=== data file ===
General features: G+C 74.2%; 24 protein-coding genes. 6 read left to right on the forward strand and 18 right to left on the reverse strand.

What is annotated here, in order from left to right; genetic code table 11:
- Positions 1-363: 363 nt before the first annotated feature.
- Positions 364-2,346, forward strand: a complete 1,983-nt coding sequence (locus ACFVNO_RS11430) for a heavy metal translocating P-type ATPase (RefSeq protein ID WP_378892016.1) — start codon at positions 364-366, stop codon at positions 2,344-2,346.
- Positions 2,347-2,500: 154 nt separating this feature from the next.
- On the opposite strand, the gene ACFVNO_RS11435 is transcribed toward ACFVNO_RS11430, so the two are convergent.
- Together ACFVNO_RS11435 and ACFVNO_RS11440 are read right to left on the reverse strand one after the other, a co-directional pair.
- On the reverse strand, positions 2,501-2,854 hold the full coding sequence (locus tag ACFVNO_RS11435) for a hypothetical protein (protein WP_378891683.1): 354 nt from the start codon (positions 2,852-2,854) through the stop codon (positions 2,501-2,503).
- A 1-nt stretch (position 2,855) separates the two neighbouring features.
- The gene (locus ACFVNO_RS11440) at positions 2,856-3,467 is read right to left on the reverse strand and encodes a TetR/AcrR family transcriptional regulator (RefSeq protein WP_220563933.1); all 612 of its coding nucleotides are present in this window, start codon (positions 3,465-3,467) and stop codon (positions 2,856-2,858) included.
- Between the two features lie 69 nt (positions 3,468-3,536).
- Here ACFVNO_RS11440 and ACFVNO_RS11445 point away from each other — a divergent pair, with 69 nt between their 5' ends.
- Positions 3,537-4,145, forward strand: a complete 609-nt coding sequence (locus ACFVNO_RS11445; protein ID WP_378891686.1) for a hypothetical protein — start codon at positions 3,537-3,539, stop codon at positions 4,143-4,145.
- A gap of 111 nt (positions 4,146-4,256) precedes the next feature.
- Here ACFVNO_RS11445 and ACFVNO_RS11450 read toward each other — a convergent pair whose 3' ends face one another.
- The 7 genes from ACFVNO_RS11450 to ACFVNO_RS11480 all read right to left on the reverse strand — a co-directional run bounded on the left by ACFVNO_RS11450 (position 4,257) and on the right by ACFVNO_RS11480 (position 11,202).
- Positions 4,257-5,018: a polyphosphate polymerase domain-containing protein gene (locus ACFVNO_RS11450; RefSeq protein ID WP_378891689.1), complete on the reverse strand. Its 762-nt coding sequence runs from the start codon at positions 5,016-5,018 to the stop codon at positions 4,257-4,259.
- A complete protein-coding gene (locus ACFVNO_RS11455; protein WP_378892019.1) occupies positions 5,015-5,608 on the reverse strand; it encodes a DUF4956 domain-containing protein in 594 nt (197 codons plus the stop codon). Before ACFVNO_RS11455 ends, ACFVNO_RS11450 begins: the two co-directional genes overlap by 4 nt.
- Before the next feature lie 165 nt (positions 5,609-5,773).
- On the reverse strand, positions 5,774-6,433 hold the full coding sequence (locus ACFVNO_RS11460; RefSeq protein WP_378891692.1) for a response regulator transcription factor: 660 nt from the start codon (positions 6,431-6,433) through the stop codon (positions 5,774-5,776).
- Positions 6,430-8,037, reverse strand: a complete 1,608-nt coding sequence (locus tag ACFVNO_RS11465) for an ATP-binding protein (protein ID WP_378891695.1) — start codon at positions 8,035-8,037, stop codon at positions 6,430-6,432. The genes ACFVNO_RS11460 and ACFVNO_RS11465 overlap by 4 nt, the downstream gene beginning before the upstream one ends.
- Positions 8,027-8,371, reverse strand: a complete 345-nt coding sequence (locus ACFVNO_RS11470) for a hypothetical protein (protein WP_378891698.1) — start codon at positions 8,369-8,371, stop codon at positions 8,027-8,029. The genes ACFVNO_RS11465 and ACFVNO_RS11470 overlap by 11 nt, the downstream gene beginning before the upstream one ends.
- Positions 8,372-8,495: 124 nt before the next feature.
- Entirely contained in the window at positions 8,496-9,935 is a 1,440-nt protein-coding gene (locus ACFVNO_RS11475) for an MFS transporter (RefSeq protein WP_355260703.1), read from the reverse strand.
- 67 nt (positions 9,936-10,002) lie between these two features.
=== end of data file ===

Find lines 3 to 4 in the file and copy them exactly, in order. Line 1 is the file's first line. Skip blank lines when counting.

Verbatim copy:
- Positions 1-363: 363 nt before the first annotated feature.
- Positions 364-2,346, forward strand: a complete 1,983-nt coding sequence (locus ACFVNO_RS11430) for a heavy metal translocating P-type ATPase (RefSeq protein ID WP_378892016.1) — start codon at positions 364-366, stop codon at positions 2,344-2,346.